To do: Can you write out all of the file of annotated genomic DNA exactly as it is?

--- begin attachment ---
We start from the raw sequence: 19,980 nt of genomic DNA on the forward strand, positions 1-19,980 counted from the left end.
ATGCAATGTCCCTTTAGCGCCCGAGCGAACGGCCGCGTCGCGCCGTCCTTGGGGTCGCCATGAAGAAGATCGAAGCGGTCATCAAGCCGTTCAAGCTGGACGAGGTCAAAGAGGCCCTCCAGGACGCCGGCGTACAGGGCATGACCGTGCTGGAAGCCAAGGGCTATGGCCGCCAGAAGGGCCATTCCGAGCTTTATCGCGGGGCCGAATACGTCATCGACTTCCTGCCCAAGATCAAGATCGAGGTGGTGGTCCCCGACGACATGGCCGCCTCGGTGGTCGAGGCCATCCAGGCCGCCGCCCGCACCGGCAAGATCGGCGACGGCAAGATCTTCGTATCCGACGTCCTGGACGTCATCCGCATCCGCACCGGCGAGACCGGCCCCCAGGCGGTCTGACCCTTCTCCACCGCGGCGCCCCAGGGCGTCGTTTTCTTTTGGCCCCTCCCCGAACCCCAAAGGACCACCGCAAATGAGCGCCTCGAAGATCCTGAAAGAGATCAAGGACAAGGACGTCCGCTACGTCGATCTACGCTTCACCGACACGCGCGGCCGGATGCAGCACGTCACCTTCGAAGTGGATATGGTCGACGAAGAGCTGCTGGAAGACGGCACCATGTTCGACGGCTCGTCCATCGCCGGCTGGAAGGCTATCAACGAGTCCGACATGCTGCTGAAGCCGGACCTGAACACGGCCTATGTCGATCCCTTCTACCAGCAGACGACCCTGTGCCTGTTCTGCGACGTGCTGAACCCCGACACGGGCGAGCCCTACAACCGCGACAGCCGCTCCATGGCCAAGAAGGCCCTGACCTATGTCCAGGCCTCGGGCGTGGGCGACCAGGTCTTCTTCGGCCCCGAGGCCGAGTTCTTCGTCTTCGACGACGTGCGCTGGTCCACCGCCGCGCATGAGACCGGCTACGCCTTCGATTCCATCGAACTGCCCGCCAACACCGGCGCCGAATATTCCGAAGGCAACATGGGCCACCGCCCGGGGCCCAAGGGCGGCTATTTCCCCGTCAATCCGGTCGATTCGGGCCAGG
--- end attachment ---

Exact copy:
We start from the raw sequence: 19,980 nt of genomic DNA on the forward strand, positions 1-19,980 counted from the left end.
ATGCAATGTCCCTTTAGCGCCCGAGCGAACGGCCGCGTCGCGCCGTCCTTGGGGTCGCCATGAAGAAGATCGAAGCGGTCATCAAGCCGTTCAAGCTGGACGAGGTCAAAGAGGCCCTCCAGGACGCCGGCGTACAGGGCATGACCGTGCTGGAAGCCAAGGGCTATGGCCGCCAGAAGGGCCATTCCGAGCTTTATCGCGGGGCCGAATACGTCATCGACTTCCTGCCCAAGATCAAGATCGAGGTGGTGGTCCCCGACGACATGGCCGCCTCGGTGGTCGAGGCCATCCAGGCCGCCGCCCGCACCGGCAAGATCGGCGACGGCAAGATCTTCGTATCCGACGTCCTGGACGTCATCCGCATCCGCACCGGCGAGACCGGCCCCCAGGCGGTCTGACCCTTCTCCACCGCGGCGCCCCAGGGCGTCGTTTTCTTTTGGCCCCTCCCCGAACCCCAAAGGACCACCGCAAATGAGCGCCTCGAAGATCCTGAAAGAGATCAAGGACAAGGACGTCCGCTACGTCGATCTACGCTTCACCGACACGCGCGGCCGGATGCAGCACGTCACCTTCGAAGTGGATATGGTCGACGAAGAGCTGCTGGAAGACGGCACCATGTTCGACGGCTCGTCCATCGCCGGCTGGAAGGCTATCAACGAGTCCGACATGCTGCTGAAGCCGGACCTGAACACGGCCTATGTCGATCCCTTCTACCAGCAGACGACCCTGTGCCTGTTCTGCGACGTGCTGAACCCCGACACGGGCGAGCCCTACAACCGCGACAGCCGCTCCATGGCCAAGAAGGCCCTGACCTATGTCCAGGCCTCGGGCGTGGGCGACCAGGTCTTCTTCGGCCCCGAGGCCGAGTTCTTCGTCTTCGACGACGTGCGCTGGTCCACCGCCGCGCATGAGACCGGCTACGCCTTCGATTCCATCGAACTGCCCGCCAACACCGGCGCCGAATATTCCGAAGGCAACATGGGCCACCGCCCGGGGCCCAAGGGCGGCTATTTCCCCGTCAATCCGGTCGATTCGGGCCAGG